Canadian Banks to Receive Millions of Funds to Administer Government’s COVID-19 Small Business Loan Program

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All of Canada’s major banks have programs in place to help customers apply for the program, and to date $ 15.3 billion has been awarded to businesses across the country.

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OTTAWA – Canadian banks are set to get tens of millions of dollars to manage the government’s loan program designed to put money in the hands of small businesses.

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The government launched the Canada Emergency Business Account (CEBA) program on April 9, allowing businesses to apply for up to $ 40,000 in government-guaranteed interest-free loans from their banks. If companies manage to repay 75% of the loan by December 31, 2022, the remaining 25% of the loan will be canceled.

Companies also had to have a payroll of between $ 20,000 and $ 1.5 million to be eligible for the program.

All of Canada’s major banks have programs in place to help customers apply for the program, and to date $ 15.3 billion has been awarded to businesses across the country.

Under the terms of the agreement with the previously undisclosed banks, financial institutions will get 0.4 percent of any outstanding program balances per year. If, for example, the $ 15.3 billion that was paid were still unpaid at the end of the first year, the banks would receive just over $ 60 million.

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The program was part of a series of efforts to support small businesses, which also included the wage subsidy program and a rent relief initiative that was announced last week.

Anna Arneson, a spokeswoman for the Department of Finance, said the fees are intended to cover the costs of administering the program by banks, including updating customers on their balances.

They are not going to pay it early because they are entering a slow economy and they are going to need that cash flow

“The fees are intended to reflect the cost of servicing the financial institutions providing the loan, for the life of the loan, in a manner similar to how a financial institution would treat the loans it has taken out,” a- she said in an email. “It is not intended to include a profit margin for financial institutions.”

She said the government is also doing an independent review of the program, and if the costs to the bank are lower than initial estimates, their fees may be reduced.

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NDP MP Gord Johns said Canadian banks could have supported this program without charging the government, acknowledging it would help many of their customers have money in their pockets.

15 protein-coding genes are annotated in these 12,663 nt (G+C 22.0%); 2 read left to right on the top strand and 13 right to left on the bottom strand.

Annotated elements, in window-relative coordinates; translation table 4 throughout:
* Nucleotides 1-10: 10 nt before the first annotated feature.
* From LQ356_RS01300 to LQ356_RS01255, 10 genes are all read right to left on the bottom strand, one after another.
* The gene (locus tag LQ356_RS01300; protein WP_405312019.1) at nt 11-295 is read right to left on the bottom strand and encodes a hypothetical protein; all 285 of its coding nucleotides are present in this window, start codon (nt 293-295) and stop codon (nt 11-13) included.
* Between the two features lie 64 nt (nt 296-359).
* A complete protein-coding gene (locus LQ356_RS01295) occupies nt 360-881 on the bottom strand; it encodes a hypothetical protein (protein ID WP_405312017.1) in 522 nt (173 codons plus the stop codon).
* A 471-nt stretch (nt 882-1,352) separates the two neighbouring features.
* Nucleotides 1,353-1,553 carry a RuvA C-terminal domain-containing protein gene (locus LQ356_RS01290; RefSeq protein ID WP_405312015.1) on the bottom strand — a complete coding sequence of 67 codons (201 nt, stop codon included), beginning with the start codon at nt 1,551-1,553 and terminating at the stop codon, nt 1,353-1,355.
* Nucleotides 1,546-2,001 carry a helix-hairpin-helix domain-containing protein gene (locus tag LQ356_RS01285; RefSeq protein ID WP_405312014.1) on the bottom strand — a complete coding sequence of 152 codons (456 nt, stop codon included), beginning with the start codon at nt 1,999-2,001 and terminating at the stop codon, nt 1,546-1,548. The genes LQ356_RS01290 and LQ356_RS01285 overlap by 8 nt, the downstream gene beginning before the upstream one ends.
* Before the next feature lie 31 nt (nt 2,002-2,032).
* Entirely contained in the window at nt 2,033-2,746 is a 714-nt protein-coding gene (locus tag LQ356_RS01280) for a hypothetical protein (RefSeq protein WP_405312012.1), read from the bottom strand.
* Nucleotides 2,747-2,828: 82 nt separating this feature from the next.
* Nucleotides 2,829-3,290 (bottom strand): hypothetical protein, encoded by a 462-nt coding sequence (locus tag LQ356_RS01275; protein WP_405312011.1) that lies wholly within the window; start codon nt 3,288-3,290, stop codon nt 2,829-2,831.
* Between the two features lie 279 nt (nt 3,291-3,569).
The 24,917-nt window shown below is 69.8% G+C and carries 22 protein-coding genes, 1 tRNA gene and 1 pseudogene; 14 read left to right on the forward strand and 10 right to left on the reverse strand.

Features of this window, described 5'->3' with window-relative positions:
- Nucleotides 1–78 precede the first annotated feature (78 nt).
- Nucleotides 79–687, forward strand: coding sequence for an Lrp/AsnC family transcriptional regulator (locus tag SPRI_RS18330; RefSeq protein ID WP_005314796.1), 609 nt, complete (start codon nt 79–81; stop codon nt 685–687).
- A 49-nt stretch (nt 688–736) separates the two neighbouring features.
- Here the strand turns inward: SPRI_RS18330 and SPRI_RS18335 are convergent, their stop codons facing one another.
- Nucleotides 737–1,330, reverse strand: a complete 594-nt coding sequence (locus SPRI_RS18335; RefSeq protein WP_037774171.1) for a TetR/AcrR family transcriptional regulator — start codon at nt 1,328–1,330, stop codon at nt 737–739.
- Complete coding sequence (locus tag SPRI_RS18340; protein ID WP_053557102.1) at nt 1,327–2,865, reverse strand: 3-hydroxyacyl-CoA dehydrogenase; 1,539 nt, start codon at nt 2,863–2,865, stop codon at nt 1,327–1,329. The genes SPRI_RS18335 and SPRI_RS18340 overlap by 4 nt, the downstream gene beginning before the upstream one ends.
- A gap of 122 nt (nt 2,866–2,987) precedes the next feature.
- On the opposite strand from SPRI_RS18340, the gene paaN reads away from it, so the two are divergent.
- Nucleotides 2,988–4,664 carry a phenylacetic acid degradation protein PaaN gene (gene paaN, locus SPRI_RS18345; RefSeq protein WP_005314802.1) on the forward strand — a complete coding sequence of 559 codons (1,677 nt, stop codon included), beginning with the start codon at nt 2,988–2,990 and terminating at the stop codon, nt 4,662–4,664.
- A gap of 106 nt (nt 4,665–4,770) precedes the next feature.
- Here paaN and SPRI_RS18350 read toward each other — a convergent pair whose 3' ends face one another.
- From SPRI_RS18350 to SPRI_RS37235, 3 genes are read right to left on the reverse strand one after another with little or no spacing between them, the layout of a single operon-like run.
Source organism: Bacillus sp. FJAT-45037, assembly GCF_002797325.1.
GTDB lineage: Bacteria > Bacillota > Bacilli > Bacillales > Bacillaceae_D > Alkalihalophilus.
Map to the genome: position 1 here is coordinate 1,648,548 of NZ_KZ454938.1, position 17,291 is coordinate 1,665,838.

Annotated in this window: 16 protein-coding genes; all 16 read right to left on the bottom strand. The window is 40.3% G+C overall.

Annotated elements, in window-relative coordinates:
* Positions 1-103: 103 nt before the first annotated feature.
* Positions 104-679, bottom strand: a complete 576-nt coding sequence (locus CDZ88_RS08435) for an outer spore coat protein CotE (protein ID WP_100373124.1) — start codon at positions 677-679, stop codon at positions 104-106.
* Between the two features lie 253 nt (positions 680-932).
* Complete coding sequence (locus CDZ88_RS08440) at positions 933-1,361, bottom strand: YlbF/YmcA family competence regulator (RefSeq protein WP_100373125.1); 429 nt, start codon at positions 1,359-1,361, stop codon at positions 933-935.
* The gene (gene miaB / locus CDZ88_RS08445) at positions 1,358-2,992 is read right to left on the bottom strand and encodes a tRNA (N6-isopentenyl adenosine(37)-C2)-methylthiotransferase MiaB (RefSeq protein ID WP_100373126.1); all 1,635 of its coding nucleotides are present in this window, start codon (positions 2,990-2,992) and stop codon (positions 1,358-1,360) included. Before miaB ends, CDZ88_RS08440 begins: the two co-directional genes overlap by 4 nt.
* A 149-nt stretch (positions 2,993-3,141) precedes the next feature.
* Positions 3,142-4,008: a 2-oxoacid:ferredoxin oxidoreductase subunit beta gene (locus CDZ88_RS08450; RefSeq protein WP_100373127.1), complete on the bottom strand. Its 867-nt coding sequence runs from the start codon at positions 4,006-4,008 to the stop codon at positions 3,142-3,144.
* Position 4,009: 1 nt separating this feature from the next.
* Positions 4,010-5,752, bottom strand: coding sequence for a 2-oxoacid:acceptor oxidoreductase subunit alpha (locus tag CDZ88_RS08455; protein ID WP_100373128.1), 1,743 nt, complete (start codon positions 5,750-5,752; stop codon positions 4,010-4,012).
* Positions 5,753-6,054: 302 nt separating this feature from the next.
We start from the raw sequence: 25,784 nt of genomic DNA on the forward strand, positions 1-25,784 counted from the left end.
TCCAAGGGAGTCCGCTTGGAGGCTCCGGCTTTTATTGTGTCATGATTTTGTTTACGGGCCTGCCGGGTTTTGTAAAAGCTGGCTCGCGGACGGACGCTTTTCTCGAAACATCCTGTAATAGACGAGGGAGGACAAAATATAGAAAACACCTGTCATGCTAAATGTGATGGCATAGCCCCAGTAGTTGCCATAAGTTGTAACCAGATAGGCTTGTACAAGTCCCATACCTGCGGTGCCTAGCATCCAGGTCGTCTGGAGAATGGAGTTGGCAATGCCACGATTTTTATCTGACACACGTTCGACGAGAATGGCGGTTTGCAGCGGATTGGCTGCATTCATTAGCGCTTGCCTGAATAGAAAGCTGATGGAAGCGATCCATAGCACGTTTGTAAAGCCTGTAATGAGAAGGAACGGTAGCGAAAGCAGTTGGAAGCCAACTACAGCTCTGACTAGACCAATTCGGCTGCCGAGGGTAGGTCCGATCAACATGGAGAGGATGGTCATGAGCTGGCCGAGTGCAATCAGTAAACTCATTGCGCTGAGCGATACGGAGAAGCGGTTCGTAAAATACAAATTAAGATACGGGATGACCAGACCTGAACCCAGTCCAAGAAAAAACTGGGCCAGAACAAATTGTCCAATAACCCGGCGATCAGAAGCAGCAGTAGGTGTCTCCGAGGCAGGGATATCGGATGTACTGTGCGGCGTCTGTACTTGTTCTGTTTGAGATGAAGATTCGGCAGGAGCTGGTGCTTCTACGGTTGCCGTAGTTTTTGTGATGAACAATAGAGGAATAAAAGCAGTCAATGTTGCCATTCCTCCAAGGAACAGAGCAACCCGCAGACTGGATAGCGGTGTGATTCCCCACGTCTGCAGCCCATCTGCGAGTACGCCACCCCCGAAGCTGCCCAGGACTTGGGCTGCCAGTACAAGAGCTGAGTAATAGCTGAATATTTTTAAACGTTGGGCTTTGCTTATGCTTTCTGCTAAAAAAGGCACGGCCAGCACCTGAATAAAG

“It would have been a generous offer if they had said we were going to administer it, it’s something we can do,” he said. “The big banks haven’t come to the table and they have to. “

Johns said most businesses will need cash over the next few years and won’t rush to repay the loan, allowing banks to collect these fees for several years.

“They’re not going to pay it off early because they’re going into a slow economy and they’re going to need that cash flow.”

He said he was disappointed that the banks had made only small interest rate cuts and heard from many voters who believe the banks could do a lot more to help.

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“I get calls from small businesses that are unable to defer mortgages longer than a month, that do not have access to lines of credit.

He said the government should have taken a tougher stance on the banks to get more support from Canadians.

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“The government must have had an increasingly difficult conversation with the big banks. “

Conservatives have also criticized the program for excluding family businesses by requiring people who apply to have a payroll, noting that many family businesses pay dividends to family members.

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Mathieu Labrèche, spokesperson for the Canadian Bankers Association, said the government has worked with the banks to ensure that the money can flow out of businesses quickly. He said the banks have worked very quickly and only cover their costs with the program.

“Canada’s financial institutions will continue to support the program on a cost recovery basis throughout the process,” he said.

Labrèche said the government sought help from the banks for a number of programs, including the wage subsidy, and they did so eagerly.

“Asking banks to implement these programs costs a lot less and is more efficient than letting the government do it itself,” he said.

Labrèche also pointed out similar programs in the United States that cost significantly more. The American Small Business Administration supports larger business loans there, but banks in the United States charge higher fees.

For loans under $ 350,000, US banks may charge a five percent fee on the loan, this percentage decreases as loans get larger, but even with loans over $ 2 million, banks charge a one percent fee.

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